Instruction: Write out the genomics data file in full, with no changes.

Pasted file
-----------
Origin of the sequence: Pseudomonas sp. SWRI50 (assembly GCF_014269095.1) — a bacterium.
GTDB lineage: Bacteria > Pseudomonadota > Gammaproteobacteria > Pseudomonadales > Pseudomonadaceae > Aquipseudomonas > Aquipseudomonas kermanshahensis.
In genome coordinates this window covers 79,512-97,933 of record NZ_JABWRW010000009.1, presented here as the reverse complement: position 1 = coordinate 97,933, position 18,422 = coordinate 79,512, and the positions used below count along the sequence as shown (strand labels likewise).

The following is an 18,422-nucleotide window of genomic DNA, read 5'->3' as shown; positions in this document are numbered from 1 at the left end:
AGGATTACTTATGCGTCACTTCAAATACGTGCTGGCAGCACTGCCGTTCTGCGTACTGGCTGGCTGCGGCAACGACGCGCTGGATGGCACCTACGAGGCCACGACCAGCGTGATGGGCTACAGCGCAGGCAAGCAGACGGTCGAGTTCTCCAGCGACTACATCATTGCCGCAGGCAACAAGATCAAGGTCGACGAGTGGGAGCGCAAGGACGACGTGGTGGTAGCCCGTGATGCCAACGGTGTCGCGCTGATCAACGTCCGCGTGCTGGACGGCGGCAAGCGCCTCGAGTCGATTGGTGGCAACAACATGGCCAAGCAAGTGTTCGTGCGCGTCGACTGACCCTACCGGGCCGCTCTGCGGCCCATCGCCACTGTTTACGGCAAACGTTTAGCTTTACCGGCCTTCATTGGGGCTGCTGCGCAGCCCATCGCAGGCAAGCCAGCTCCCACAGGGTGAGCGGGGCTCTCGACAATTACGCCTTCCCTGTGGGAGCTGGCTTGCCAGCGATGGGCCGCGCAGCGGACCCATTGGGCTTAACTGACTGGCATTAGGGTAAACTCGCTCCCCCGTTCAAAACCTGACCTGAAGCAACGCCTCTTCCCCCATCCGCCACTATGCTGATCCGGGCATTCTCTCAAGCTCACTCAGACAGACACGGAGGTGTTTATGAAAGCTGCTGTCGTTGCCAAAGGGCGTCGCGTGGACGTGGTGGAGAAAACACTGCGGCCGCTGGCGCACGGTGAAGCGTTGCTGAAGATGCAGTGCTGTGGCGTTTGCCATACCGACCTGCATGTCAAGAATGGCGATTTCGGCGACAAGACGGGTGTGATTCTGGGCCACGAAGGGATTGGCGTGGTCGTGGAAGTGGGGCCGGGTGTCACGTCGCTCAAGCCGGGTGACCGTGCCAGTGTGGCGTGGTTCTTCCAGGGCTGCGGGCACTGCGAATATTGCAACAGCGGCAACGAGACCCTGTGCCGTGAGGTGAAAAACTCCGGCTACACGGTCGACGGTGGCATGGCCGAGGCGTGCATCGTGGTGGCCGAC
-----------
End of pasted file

Origin of the sequence: Pseudomonas sp. SWRI50 (assembly GCF_014269095.1) — a bacterium.
GTDB lineage: Bacteria > Pseudomonadota > Gammaproteobacteria > Pseudomonadales > Pseudomonadaceae > Aquipseudomonas > Aquipseudomonas kermanshahensis.
In genome coordinates this window covers 79,512-97,933 of record NZ_JABWRW010000009.1, presented here as the reverse complement: position 1 = coordinate 97,933, position 18,422 = coordinate 79,512, and the positions used below count along the sequence as shown (strand labels likewise).

The following is an 18,422-nucleotide window of genomic DNA, read 5'->3' as shown; positions in this document are numbered from 1 at the left end:
AGGATTACTTATGCGTCACTTCAAATACGTGCTGGCAGCACTGCCGTTCTGCGTACTGGCTGGCTGCGGCAACGACGCGCTGGATGGCACCTACGAGGCCACGACCAGCGTGATGGGCTACAGCGCAGGCAAGCAGACGGTCGAGTTCTCCAGCGACTACATCATTGCCGCAGGCAACAAGATCAAGGTCGACGAGTGGGAGCGCAAGGACGACGTGGTGGTAGCCCGTGATGCCAACGGTGTCGCGCTGATCAACGTCCGCGTGCTGGACGGCGGCAAGCGCCTCGAGTCGATTGGTGGCAACAACATGGCCAAGCAAGTGTTCGTGCGCGTCGACTGACCCTACCGGGCCGCTCTGCGGCCCATCGCCACTGTTTACGGCAAACGTTTAGCTTTACCGGCCTTCATTGGGGCTGCTGCGCAGCCCATCGCAGGCAAGCCAGCTCCCACAGGGTGAGCGGGGCTCTCGACAATTACGCCTTCCCTGTGGGAGCTGGCTTGCCAGCGATGGGCCGCGCAGCGGACCCATTGGGCTTAACTGACTGGCATTAGGGTAAACTCGCTCCCCCGTTCAAAACCTGACCTGAAGCAACGCCTCTTCCCCCATCCGCCACTATGCTGATCCGGGCATTCTCTCAAGCTCACTCAGACAGACACGGAGGTGTTTATGAAAGCTGCTGTCGTTGCCAAAGGGCGTCGCGTGGACGTGGTGGAGAAAACACTGCGGCCGCTGGCGCACGGTGAAGCGTTGCTGAAGATGCAGTGCTGTGGCGTTTGCCATACCGACCTGCATGTCAAGAATGGCGATTTCGGCGACAAGACGGGTGTGATTCTGGGCCACGAAGGGATTGGCGTGGTCGTGGAAGTGGGGCCGGGTGTCACGTCGCTCAAGCCGGGTGACCGTGCCAGTGTGGCGTGGTTCTTCCAGGGCTGCGGGCACTGCGAATATTGCAACAGCGGCAACGAGACCCTGTGCCGTGAGGTGAAAAACTCCGGCTACACGGTCGACGGTGGCATGGCCGAGGCGTGCATCGTGGTGGCCGAC